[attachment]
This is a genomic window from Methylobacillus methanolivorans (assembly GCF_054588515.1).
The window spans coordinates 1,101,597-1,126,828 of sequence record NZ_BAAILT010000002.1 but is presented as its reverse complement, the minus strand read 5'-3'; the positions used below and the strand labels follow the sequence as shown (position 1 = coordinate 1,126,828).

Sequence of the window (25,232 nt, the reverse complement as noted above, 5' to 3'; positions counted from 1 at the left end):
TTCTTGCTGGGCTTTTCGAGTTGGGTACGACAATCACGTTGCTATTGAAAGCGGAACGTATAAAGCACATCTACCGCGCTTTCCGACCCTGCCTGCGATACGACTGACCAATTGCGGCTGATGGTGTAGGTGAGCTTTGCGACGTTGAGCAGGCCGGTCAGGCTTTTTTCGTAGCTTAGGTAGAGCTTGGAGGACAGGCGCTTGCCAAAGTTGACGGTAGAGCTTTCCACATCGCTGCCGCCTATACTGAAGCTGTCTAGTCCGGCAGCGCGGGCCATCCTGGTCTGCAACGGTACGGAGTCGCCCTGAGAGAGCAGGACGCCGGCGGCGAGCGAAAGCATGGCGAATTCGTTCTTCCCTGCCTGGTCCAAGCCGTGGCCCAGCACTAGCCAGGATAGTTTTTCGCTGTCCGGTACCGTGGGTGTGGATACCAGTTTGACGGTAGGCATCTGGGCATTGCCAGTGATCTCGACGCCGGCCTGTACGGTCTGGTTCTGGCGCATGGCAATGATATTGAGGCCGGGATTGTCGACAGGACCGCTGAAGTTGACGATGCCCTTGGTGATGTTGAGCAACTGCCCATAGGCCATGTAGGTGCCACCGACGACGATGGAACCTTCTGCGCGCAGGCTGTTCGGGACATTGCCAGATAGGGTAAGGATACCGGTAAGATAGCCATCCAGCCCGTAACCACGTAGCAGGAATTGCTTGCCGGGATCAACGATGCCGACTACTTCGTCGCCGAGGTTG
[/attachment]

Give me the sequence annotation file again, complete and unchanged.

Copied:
This is a genomic window from Methylobacillus methanolivorans (assembly GCF_054588515.1).
The window spans coordinates 1,101,597-1,126,828 of sequence record NZ_BAAILT010000002.1 but is presented as its reverse complement, the minus strand read 5'-3'; the positions used below and the strand labels follow the sequence as shown (position 1 = coordinate 1,126,828).

Sequence of the window (25,232 nt, the reverse complement as noted above, 5' to 3'; positions counted from 1 at the left end):
TTCTTGCTGGGCTTTTCGAGTTGGGTACGACAATCACGTTGCTATTGAAAGCGGAACGTATAAAGCACATCTACCGCGCTTTCCGACCCTGCCTGCGATACGACTGACCAATTGCGGCTGATGGTGTAGGTGAGCTTTGCGACGTTGAGCAGGCCGGTCAGGCTTTTTTCGTAGCTTAGGTAGAGCTTGGAGGACAGGCGCTTGCCAAAGTTGACGGTAGAGCTTTCCACATCGCTGCCGCCTATACTGAAGCTGTCTAGTCCGGCAGCGCGGGCCATCCTGGTCTGCAACGGTACGGAGTCGCCCTGAGAGAGCAGGACGCCGGCGGCGAGCGAAAGCATGGCGAATTCGTTCTTCCCTGCCTGGTCCAAGCCGTGGCCCAGCACTAGCCAGGATAGTTTTTCGCTGTCCGGTACCGTGGGTGTGGATACCAGTTTGACGGTAGGCATCTGGGCATTGCCAGTGATCTCGACGCCGGCCTGTACGGTCTGGTTCTGGCGCATGGCAATGATATTGAGGCCGGGATTGTCGACAGGACCGCTGAAGTTGACGATGCCCTTGGTGATGTTGAGCAACTGCCCATAGGCCATGTAGGTGCCACCGACGACGATGGAACCTTCTGCGCGCAGGCTGTTCGGGACATTGCCAGATAGGGTAAGGATACCGGTAAGATAGCCATCCAGCCCGTAACCACGTAGCAGGAATTGCTTGCCGGGATCAACGATGCCGACTACTTCGTCGCCGAGGTTG